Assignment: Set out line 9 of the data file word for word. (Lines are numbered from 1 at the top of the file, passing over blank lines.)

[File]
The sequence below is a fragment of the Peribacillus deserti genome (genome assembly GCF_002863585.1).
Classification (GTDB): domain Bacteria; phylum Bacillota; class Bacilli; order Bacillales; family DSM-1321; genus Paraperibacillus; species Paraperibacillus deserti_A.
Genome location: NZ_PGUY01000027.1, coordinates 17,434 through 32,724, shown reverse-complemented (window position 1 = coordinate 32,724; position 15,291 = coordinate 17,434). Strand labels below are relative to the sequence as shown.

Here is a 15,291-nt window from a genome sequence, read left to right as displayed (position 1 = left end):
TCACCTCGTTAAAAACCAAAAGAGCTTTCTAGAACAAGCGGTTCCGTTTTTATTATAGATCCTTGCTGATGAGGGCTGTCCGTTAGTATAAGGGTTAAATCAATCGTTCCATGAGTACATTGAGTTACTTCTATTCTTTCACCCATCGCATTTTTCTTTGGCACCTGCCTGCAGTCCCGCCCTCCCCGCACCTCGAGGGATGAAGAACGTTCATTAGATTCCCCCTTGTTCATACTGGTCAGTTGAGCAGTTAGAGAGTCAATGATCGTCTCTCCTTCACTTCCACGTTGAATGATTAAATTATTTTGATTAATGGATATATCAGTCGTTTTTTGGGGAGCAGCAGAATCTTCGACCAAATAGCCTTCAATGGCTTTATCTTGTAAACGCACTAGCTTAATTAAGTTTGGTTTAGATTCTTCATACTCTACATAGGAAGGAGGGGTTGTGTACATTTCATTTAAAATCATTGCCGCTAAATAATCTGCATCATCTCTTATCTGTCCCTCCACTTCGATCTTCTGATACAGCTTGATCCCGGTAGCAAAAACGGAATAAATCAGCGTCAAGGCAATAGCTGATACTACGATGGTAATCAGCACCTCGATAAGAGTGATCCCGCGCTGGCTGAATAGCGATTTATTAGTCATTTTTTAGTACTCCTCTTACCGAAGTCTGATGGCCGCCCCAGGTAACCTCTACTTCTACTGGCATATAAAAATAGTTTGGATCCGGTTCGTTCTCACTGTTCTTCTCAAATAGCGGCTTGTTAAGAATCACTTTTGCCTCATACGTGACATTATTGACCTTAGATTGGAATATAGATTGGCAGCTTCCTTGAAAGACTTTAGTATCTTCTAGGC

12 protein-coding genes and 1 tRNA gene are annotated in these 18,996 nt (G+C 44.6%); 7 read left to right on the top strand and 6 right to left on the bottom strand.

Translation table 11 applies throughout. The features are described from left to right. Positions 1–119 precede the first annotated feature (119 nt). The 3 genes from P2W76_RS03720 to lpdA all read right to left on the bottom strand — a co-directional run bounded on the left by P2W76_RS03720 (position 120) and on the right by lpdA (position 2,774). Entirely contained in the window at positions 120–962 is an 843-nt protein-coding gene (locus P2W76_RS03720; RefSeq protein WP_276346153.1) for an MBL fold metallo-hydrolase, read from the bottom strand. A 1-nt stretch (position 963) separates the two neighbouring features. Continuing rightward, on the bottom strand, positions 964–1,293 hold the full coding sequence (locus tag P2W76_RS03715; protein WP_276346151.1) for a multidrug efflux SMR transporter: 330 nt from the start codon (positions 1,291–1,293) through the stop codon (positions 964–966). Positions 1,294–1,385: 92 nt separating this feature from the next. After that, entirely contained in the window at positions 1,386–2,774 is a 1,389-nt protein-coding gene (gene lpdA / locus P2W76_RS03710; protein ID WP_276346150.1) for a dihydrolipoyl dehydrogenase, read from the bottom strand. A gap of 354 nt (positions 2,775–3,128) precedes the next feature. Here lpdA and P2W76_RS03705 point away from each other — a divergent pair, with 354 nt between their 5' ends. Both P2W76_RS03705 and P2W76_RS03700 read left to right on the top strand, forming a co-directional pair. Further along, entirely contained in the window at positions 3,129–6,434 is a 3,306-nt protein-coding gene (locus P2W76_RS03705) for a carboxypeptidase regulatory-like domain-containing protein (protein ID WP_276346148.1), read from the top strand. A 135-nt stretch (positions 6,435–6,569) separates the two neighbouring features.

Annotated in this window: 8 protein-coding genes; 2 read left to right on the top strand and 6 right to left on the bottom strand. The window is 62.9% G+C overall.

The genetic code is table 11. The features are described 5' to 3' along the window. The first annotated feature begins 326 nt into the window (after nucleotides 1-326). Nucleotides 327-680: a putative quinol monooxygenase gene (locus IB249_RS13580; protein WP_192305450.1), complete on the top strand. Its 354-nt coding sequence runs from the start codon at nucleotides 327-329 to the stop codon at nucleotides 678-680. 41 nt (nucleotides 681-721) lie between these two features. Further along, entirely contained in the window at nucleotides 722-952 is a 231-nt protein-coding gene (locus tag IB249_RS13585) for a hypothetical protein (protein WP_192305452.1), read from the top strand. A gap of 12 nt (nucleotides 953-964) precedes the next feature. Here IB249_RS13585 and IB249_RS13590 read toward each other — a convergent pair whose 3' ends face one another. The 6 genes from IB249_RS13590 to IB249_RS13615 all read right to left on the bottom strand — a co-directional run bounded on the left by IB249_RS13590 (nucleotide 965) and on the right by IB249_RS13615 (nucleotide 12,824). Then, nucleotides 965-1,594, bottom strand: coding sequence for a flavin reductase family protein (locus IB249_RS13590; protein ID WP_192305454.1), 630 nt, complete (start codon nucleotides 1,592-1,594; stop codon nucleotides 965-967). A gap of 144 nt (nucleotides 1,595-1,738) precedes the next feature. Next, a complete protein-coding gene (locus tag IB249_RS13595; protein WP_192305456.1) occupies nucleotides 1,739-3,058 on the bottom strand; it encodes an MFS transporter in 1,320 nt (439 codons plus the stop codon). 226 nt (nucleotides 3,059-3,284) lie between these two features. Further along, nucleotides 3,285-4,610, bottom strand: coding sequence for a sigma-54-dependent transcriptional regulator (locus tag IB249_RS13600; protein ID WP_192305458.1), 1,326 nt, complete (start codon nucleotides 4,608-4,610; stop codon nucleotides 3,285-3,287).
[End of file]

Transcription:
The genetic code is table 11. The features are described 5' to 3' along the window. The first annotated feature begins 326 nt into the window (after nucleotides 1-326). Nucleotides 327-680: a putative quinol monooxygenase gene (locus IB249_RS13580; protein WP_192305450.1), complete on the top strand. Its 354-nt coding sequence runs from the start codon at nucleotides 327-329 to the stop codon at nucleotides 678-680. 41 nt (nucleotides 681-721) lie between these two features. Further along, entirely contained in the window at nucleotides 722-952 is a 231-nt protein-coding gene (locus tag IB249_RS13585) for a hypothetical protein (protein WP_192305452.1), read from the top strand. A gap of 12 nt (nucleotides 953-964) precedes the next feature. Here IB249_RS13585 and IB249_RS13590 read toward each other — a convergent pair whose 3' ends face one another. The 6 genes from IB249_RS13590 to IB249_RS13615 all read right to left on the bottom strand — a co-directional run bounded on the left by IB249_RS13590 (nucleotide 965) and on the right by IB249_RS13615 (nucleotide 12,824). Then, nucleotides 965-1,594, bottom strand: coding sequence for a flavin reductase family protein (locus IB249_RS13590; protein ID WP_192305454.1), 630 nt, complete (start codon nucleotides 1,592-1,594; stop codon nucleotides 965-967). A gap of 144 nt (nucleotides 1,595-1,738) precedes the next feature. Next, a complete protein-coding gene (locus tag IB249_RS13595; protein WP_192305456.1) occupies nucleotides 1,739-3,058 on the bottom strand; it encodes an MFS transporter in 1,320 nt (439 codons plus the stop codon). 226 nt (nucleotides 3,059-3,284) lie between these two features. Further along, nucleotides 3,285-4,610, bottom strand: coding sequence for a sigma-54-dependent transcriptional regulator (locus tag IB249_RS13600; protein ID WP_192305458.1), 1,326 nt, complete (start codon nucleotides 4,608-4,610; stop codon nucleotides 3,285-3,287).